Tehran, was already anxious about a new team in Washington, and the end of former President Obama’s “golden era.”

Iran has highly concerned about the fate of the Nuclear Deal, known as the Joint Comprehensive Plan of Action (JCPOA), under this new administration. It is also clearly concerning to the US, based on recent remarks made by senior American figures.

According to Senator Tom Cotton, a fierce critic of the JCPOA, the new President “is going to be much more forceful on the terms of the nuclear deal itself, and that itself may cause the ayatollahs to walk away, but I also know that he intends to confront…Iranian regional aggression, and their imperial project around the Middle East.”

US Army general and former CIA director David Petraeus, told the new administration to never rule out the possibility of military action. “The US must prepare for action against Iran, if necessary,” he said at a recent security conference. “I told Trump we need to repeat what we want, for Iran not to have nuclear weapons and for the Islamic Republic to stop striving for a Shiite hegemony in the region. If you ask the Gulf States, their first problem is Iran, and only afterwards comes ISIS, Yemen…”

Although senior Iranian regime officials have threatened to “burn the JCPOA if the new administration decides to tear it up, as Trump threatened to do during his campaign, one principle should be kept in mind, writes Alavi, “Iran needs the deal to remain intact more than any other party. Thus, the mullahs’ macho rhetoric is meant for domestic use only, in order to maintain a straight face.”

In a recent Asharq Al-Awsat interview, Petraeus said, “Iran must accept a JCPOA revision. Otherwise, the US will be forced to adopt other methods to protect regional countries.”

Responding to such remarks, as well as the new administration’s announcement to launch new missiles systems in the Middle East, Saudi Foreign Minister Adel al-Jubeir, along with with his French counterpart, Jean-Marc Ayrault, expressed his support at a joint press conference.  Trump has “spoken about containing Iran and its ability to cause mischief, and making sure Iran abides by the agreement,” Jubeir said, adding, “This is exactly our position.”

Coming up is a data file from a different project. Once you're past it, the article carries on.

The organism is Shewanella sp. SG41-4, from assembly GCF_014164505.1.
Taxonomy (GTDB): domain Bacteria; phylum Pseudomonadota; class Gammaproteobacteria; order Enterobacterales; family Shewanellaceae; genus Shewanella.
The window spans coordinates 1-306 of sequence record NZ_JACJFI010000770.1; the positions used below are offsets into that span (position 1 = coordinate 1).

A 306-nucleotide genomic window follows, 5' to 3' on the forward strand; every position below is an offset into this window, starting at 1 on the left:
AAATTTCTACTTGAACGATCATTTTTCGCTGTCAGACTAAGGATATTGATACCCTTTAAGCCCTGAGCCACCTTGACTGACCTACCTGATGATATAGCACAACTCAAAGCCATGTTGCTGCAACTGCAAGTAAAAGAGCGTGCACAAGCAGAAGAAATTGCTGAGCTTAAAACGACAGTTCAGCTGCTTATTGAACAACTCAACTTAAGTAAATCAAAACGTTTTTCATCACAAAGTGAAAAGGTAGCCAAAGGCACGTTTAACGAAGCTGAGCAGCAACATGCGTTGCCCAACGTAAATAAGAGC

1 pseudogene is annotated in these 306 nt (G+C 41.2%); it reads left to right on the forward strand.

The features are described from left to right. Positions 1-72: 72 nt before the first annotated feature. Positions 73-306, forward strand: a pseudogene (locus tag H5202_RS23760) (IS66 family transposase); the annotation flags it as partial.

Signs point to President Trump strengthening the JCPOA provisions and strictly enforcing these measures. As a result, cheating on the margins, as Iran did under the appeasement policies of the Obama administration, will become much more difficult.

Additionally, the Trump administration will most likely focus its attention on Tehran’s support for terrorism abroad,  such as Iran’s involvement in Syria, and human rights violations back home.

Alavi writes, “If the US administration penalized the mullahs in this realm in the coming months — by, for example, encouraging activities aimed at isolating Tehran — it will send a very strong message to the regime not used to such stark measures, and leave a lasting and meaningful impact on the establishment’s overall economic fortunes.”  He adds, “To this end, Washington shouldn’t be the least concerned about any recent saber-rattling from Tehran regime officials, as it is merely a sign of Iran’s fear about trekking into uncharted Trump territory.”

Nearly two dozen former senior American officials, many with close ties to the new president, signed a hand-delivered letter that urged the White House to work with the main Iranian opposition, the National Council of Resistance of Iran (NCRI), who’s leader, Maryam Rajavi, is a Muslim woman who advocates a peaceful, progressive and tolerant interpretation of Islam. The NCRI is a conglomerate of Iranian dissident groups, including the People’s Mojahedin Organization of Iran (PMOI/MEK).

“All this and the new administration is just getting warmed up,” concludes Alavi.